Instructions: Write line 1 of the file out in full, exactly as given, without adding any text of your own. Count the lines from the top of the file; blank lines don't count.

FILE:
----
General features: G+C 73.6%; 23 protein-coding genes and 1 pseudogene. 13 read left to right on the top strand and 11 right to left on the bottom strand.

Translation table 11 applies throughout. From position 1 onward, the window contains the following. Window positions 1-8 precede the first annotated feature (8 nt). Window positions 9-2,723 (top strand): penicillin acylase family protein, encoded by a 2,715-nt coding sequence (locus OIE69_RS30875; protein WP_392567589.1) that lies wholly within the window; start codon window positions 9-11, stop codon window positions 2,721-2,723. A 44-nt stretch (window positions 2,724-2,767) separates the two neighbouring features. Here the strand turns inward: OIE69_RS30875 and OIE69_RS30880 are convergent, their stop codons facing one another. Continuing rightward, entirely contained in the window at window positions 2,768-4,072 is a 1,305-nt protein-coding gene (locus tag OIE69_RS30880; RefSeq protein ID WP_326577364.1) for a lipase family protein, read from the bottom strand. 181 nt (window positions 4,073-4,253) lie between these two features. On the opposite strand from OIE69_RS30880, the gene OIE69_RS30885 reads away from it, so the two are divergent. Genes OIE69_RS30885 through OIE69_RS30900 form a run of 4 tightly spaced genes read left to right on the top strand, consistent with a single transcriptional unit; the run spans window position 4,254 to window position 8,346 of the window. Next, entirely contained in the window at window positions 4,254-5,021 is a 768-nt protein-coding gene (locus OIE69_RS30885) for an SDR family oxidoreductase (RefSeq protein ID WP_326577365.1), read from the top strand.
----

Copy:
General features: G+C 73.6%; 23 protein-coding genes and 1 pseudogene. 13 read left to right on the top strand and 11 right to left on the bottom strand.